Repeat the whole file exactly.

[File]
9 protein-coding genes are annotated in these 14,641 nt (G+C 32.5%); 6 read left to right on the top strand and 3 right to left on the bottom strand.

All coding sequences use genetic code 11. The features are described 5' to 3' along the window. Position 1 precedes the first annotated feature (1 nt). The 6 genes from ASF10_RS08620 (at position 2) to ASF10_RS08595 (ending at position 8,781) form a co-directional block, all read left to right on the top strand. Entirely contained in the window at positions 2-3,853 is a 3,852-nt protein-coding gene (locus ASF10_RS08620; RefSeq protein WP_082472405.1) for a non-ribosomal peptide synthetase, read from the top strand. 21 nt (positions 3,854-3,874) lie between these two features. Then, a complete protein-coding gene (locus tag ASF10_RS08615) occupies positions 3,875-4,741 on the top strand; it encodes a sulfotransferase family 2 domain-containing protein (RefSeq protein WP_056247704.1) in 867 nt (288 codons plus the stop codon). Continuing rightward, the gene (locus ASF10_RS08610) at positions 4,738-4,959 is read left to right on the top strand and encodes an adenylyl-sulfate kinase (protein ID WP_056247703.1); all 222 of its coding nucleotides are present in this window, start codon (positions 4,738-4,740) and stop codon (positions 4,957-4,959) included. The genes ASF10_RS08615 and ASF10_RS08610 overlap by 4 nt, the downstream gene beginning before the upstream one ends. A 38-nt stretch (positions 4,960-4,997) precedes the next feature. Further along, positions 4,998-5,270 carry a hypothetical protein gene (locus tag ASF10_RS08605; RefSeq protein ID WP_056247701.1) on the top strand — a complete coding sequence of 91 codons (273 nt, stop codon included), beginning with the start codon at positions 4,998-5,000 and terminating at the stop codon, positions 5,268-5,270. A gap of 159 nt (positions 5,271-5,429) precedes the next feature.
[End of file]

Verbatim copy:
9 protein-coding genes are annotated in these 14,641 nt (G+C 32.5%); 6 read left to right on the top strand and 3 right to left on the bottom strand.

All coding sequences use genetic code 11. The features are described 5' to 3' along the window. Position 1 precedes the first annotated feature (1 nt). The 6 genes from ASF10_RS08620 (at position 2) to ASF10_RS08595 (ending at position 8,781) form a co-directional block, all read left to right on the top strand. Entirely contained in the window at positions 2-3,853 is a 3,852-nt protein-coding gene (locus ASF10_RS08620; RefSeq protein WP_082472405.1) for a non-ribosomal peptide synthetase, read from the top strand. 21 nt (positions 3,854-3,874) lie between these two features. Then, a complete protein-coding gene (locus tag ASF10_RS08615) occupies positions 3,875-4,741 on the top strand; it encodes a sulfotransferase family 2 domain-containing protein (RefSeq protein WP_056247704.1) in 867 nt (288 codons plus the stop codon). Continuing rightward, the gene (locus ASF10_RS08610) at positions 4,738-4,959 is read left to right on the top strand and encodes an adenylyl-sulfate kinase (protein ID WP_056247703.1); all 222 of its coding nucleotides are present in this window, start codon (positions 4,738-4,740) and stop codon (positions 4,957-4,959) included. The genes ASF10_RS08615 and ASF10_RS08610 overlap by 4 nt, the downstream gene beginning before the upstream one ends. A 38-nt stretch (positions 4,960-4,997) precedes the next feature. Further along, positions 4,998-5,270 carry a hypothetical protein gene (locus tag ASF10_RS08605; RefSeq protein ID WP_056247701.1) on the top strand — a complete coding sequence of 91 codons (273 nt, stop codon included), beginning with the start codon at positions 4,998-5,000 and terminating at the stop codon, positions 5,268-5,270. A gap of 159 nt (positions 5,271-5,429) precedes the next feature.